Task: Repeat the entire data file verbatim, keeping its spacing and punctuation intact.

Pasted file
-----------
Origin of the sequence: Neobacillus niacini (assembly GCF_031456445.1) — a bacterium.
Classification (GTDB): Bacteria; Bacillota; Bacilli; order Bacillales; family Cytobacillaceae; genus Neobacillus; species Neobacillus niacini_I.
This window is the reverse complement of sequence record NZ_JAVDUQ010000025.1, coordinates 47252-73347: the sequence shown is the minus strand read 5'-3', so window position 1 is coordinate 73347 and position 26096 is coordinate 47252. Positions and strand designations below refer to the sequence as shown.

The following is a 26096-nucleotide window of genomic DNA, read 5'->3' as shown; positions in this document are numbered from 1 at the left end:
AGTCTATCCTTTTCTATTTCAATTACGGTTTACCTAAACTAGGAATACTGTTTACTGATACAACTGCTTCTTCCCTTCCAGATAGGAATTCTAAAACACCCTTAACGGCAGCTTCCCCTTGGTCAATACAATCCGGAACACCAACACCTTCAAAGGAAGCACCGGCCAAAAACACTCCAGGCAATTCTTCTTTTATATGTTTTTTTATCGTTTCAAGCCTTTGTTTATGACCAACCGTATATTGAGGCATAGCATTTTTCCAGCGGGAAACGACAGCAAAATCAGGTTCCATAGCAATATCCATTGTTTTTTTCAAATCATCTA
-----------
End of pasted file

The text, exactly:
Origin of the sequence: Neobacillus niacini (assembly GCF_031456445.1) — a bacterium.
Classification (GTDB): Bacteria; Bacillota; Bacilli; order Bacillales; family Cytobacillaceae; genus Neobacillus; species Neobacillus niacini_I.
This window is the reverse complement of sequence record NZ_JAVDUQ010000025.1, coordinates 47252-73347: the sequence shown is the minus strand read 5'-3', so window position 1 is coordinate 73347 and position 26096 is coordinate 47252. Positions and strand designations below refer to the sequence as shown.

The following is a 26096-nucleotide window of genomic DNA, read 5'->3' as shown; positions in this document are numbered from 1 at the left end:
AGTCTATCCTTTTCTATTTCAATTACGGTTTACCTAAACTAGGAATACTGTTTACTGATACAACTGCTTCTTCCCTTCCAGATAGGAATTCTAAAACACCCTTAACGGCAGCTTCCCCTTGGTCAATACAATCCGGAACACCAACACCTTCAAAGGAAGCACCGGCCAAAAACACTCCAGGCAATTCTTCTTTTATATGTTTTTTTATCGTTTCAAGCCTTTGTTTATGACCAACCGTATATTGAGGCATAGCATTTTTCCAGCGGGAAACGACAGCAAAATCAGGTTCCATAGCAATATCCATTGTTTTTTTCAAATCATCTA